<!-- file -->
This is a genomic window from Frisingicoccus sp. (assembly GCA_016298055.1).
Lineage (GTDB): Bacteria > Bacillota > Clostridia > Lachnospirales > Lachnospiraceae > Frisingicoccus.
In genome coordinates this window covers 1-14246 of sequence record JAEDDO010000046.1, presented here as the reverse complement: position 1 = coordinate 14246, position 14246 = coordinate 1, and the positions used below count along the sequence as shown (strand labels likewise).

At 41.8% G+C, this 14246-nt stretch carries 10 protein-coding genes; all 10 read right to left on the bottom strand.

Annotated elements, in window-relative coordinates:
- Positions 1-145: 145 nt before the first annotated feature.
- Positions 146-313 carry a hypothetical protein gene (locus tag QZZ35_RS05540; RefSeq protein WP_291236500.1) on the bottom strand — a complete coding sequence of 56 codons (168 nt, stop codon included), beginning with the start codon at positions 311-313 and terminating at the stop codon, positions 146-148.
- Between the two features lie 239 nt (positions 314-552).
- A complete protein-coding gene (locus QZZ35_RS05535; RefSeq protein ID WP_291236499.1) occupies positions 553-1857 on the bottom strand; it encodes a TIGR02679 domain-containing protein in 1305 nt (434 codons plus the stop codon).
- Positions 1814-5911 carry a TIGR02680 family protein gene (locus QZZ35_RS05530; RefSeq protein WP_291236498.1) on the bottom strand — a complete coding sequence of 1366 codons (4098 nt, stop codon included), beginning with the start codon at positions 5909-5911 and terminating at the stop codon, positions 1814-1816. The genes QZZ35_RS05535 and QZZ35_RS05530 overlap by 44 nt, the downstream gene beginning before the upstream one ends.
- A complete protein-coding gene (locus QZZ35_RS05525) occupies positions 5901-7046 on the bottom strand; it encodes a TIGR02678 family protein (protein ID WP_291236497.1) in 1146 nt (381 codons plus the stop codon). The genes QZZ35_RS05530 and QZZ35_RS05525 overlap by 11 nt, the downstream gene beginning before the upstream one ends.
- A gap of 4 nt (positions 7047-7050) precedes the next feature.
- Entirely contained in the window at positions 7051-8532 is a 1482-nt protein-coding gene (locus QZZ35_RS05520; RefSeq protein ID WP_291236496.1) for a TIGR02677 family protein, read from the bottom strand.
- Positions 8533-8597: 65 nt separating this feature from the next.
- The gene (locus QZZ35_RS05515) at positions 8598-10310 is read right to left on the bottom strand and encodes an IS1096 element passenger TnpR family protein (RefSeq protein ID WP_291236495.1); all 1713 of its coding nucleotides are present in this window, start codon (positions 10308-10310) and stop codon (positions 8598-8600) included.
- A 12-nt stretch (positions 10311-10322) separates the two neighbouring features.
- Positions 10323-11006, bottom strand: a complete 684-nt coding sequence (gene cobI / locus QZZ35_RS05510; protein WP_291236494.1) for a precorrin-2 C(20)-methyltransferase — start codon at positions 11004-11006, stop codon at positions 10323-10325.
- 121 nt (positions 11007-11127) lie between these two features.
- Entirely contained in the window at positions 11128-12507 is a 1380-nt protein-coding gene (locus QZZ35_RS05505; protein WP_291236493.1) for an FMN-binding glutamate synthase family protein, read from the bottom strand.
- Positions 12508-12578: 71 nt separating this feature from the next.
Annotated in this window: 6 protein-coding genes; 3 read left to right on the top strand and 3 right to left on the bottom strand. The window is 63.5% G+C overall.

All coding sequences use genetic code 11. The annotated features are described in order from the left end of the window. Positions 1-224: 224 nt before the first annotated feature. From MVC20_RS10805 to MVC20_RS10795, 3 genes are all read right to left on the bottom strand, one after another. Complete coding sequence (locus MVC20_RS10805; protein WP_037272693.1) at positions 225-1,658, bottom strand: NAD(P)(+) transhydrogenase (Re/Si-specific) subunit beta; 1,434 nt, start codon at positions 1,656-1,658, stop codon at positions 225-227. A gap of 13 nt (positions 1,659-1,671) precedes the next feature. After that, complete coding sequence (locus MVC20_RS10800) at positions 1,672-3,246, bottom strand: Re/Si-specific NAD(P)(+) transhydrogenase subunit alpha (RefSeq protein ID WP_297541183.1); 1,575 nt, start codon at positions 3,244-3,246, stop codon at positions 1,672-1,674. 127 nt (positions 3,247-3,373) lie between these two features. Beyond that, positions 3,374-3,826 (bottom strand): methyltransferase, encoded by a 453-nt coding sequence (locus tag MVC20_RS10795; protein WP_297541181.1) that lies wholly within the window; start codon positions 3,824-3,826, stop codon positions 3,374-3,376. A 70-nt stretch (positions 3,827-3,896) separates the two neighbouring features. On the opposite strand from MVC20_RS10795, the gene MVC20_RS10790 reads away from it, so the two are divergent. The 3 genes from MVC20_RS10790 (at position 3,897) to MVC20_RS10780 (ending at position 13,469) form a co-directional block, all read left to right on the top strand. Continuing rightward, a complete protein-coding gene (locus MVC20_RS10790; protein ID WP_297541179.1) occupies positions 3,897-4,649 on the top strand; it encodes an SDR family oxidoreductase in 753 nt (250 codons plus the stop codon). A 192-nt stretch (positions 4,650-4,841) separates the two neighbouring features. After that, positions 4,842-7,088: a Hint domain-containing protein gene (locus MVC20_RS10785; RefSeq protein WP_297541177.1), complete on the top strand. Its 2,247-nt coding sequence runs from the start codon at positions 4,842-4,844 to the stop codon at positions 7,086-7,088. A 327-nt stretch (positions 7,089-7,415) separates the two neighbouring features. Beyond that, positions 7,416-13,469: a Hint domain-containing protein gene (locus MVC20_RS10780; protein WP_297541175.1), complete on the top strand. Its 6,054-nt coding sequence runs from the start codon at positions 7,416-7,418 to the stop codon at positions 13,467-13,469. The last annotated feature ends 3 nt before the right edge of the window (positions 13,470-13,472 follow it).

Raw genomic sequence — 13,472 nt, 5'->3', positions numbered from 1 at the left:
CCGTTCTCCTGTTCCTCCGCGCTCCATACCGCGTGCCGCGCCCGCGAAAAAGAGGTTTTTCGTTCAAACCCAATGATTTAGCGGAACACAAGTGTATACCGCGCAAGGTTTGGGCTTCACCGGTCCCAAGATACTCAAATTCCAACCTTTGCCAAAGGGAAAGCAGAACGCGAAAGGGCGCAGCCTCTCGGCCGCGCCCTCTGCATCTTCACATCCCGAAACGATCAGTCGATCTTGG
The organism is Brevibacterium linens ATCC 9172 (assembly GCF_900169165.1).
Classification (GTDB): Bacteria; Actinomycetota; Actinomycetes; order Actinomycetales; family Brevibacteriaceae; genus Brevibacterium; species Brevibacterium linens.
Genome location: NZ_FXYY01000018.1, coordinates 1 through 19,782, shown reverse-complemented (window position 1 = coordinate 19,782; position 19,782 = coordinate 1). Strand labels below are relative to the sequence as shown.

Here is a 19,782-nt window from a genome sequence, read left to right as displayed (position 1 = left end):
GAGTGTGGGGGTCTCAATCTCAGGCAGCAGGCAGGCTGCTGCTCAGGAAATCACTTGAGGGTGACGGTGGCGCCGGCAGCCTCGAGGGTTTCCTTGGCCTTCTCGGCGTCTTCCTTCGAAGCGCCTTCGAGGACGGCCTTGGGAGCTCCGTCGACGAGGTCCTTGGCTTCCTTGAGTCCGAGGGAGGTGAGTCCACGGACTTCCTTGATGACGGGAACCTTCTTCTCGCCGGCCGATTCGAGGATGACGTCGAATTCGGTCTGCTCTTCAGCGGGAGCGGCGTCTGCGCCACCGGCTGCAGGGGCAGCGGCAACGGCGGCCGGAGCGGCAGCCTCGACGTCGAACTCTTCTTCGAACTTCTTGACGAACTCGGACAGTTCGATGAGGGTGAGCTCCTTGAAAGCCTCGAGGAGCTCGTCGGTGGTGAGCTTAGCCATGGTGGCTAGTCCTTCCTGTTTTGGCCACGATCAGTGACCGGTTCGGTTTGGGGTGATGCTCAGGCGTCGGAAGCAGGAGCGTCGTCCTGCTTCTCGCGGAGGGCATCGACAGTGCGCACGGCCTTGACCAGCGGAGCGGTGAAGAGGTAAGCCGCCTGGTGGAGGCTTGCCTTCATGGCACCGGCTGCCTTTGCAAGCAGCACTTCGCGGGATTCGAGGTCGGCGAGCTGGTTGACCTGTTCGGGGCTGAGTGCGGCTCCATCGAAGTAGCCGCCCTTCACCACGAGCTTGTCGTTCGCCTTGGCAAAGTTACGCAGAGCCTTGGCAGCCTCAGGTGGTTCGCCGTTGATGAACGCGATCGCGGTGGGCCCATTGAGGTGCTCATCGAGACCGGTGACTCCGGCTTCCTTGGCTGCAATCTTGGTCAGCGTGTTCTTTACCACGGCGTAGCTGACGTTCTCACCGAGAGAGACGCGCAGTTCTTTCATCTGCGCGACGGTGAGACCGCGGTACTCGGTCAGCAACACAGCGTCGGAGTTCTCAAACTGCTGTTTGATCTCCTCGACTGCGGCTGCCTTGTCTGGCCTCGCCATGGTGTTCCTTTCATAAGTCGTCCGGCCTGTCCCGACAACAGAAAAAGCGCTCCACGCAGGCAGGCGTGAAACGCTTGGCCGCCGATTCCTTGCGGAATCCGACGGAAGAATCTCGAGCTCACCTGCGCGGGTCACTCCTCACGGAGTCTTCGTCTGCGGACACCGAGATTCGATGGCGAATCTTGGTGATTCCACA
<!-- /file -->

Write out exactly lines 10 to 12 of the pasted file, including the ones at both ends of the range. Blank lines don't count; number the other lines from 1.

- Positions 1814-5911 carry a TIGR02680 family protein gene (locus QZZ35_RS05530; RefSeq protein WP_291236498.1) on the bottom strand — a complete coding sequence of 1366 codons (4098 nt, stop codon included), beginning with the start codon at positions 5909-5911 and terminating at the stop codon, positions 1814-1816. The genes QZZ35_RS05535 and QZZ35_RS05530 overlap by 44 nt, the downstream gene beginning before the upstream one ends.
- A complete protein-coding gene (locus QZZ35_RS05525) occupies positions 5901-7046 on the bottom strand; it encodes a TIGR02678 family protein (protein ID WP_291236497.1) in 1146 nt (381 codons plus the stop codon). The genes QZZ35_RS05530 and QZZ35_RS05525 overlap by 11 nt, the downstream gene beginning before the upstream one ends.
- A gap of 4 nt (positions 7047-7050) precedes the next feature.